Chapter Four – Assessing the Footage: Selecting the Best Shots for the Job

Criteria for Shot Assessment


Framing and Composition

Exposure and Color Balance

Screen Direction

180 Degree Rule / Axis of Action

30 Degree Rule

Matching Angles

Matching Eye-line

Continuity of Action


Continuity of Dialogue / Spoken Words

Audio Quality

Be Familiar with All of the Footage

Chapter Four Summation - So How Does All of This Help You?

Related Material from Chapter Eight – Working Practices

Chapter Four – Review

Chapter Four – Exercises & Projects

Chapter Four – Quiz Yourself


Chapter Five – When to Cut and Why

What Factors Lead to Making an Edit?



Shot Composition

Camera Angle

Continuity Sound

Chapter Five Summation - Is There a Right or Wrong Reason for a Cut? 

Related Material from Chapter Eight – Working Practices

Chapter Five – Review

Chapter Five – Exercises & Projects

Chapter Five – Quiz Yourself

Chapter Six – Transitions and Edit Categories

The Cut

The Dissolve

The Wipe

The Fade

The Five Major Categories of Edit Types

The Action Edit

The Screen Position Edit

The Form Edit

The Concept Edit

The Combined Edit

Chapter Six Summation - Does Everything Always Apply?

Related Material from Chapter Eight – Working Practices

Chapter Six – Review

Chapter Six – Exercises & Projects

Chapter Six – Quiz Yourself

Chapter Seven – Editing Terms, Topics, and Techniques

Additional Editing Terms



Parallel Editing

Multi-camera Editing

Composite Editing



Video Resolution

Additional Editing Topics

Sound Editing

Color Correction / Color Grading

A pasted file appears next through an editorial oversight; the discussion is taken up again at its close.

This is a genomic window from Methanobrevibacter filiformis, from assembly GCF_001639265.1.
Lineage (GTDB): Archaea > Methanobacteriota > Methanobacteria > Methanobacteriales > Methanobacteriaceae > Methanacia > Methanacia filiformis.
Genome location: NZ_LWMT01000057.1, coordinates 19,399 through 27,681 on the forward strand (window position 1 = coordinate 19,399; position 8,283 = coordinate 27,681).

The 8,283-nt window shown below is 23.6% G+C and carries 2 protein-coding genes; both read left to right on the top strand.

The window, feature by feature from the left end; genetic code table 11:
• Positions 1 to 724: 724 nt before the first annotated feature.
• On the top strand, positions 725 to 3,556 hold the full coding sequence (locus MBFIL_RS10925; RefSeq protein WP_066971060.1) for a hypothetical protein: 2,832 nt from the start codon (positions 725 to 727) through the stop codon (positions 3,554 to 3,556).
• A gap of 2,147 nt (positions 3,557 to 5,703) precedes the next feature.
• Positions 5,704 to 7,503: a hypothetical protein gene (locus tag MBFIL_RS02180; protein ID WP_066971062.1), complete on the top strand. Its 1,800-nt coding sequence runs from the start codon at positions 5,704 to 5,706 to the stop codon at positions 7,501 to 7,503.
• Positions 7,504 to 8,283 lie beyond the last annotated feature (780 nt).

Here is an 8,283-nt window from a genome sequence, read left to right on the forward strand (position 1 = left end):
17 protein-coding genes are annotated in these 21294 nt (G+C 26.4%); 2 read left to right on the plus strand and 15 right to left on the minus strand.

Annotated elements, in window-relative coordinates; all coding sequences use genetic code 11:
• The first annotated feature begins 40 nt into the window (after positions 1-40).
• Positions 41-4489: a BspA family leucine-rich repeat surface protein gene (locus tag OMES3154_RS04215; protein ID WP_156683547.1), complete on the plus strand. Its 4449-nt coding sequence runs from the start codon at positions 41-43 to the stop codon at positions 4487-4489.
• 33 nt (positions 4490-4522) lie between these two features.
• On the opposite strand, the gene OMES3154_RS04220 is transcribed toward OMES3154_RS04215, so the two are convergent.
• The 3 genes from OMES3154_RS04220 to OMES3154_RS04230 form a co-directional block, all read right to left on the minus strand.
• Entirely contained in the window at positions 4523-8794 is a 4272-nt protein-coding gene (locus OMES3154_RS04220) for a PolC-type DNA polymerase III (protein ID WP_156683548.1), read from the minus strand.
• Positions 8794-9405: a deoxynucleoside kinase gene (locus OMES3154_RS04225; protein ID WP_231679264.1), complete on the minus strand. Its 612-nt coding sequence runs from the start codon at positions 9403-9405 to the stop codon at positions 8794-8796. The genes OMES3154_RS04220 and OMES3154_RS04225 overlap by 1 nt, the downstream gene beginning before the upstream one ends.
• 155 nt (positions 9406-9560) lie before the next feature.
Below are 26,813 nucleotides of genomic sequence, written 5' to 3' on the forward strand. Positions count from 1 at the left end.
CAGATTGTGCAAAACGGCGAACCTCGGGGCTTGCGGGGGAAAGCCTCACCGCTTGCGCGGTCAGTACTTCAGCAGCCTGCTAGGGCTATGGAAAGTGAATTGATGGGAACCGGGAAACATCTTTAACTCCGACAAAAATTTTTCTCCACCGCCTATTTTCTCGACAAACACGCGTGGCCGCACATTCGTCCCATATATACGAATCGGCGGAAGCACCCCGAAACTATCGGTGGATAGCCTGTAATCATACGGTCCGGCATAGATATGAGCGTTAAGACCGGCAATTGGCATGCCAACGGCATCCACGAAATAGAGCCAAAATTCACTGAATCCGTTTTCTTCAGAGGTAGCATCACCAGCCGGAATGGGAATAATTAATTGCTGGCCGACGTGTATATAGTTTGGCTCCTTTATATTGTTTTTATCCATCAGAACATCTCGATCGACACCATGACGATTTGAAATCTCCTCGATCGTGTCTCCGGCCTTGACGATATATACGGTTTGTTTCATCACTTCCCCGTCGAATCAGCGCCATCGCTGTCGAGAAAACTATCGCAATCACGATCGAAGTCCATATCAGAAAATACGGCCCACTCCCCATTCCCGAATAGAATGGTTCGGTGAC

Importing Still Images

Digital Workflow

Technology vs. Creativity

Chapter Seven Summation – Old Techniques Done With New Technologies

Related Material from Chapter Eight – Working Practices

Chapter Seven – Review

Chapter Seven – Exercises & Projects

Chapter Seven – Quiz Yourself

Chapter Eight – Working Practices

Chapter Eight – Review

Chapter Eight – Exercises & Projects

Chapter Eight – Quiz Yourself

Chapter Nine – Key Take-Aways for New Editors

Sound and Vision are Partners

A New Shot Should Contain New Information

There Should Be a Reason for Every Edit

Pacing Has a Purpose

Observe the Action Line

Select the Appropriate Form of Edit

The Better the Edit, the Less it is Noticed

Editing is Manipulation

The Role of an Assistant Editor

Editing is Creating


Chapter Nine Summation – Concluding Thoughts

Chapter Nine – Review

Chapter Nine – Exercises & Projects

Chapter Nine – Quiz Yourself

Appendix A – Helpful Resources for the New Filmmaker

Appendix B – Common Crew Members Needed for Motion Picture Production 

Appendix C – Practice Script



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Christopher J. Bowen has worked within the motion media industries for over 18 years as a cinematographer, editor, director, and educator. Currently, he is an Associate Professor of film production and visual media writing at Framingham State University. Professor Bowen is also an Avid Certified Instructor, Creative Director of his own media production company, Fellsway Creatives, and author of the companion text, Grammar of the Shot.

Support Material

Companion Website

Please visit our companion website for additional support materials.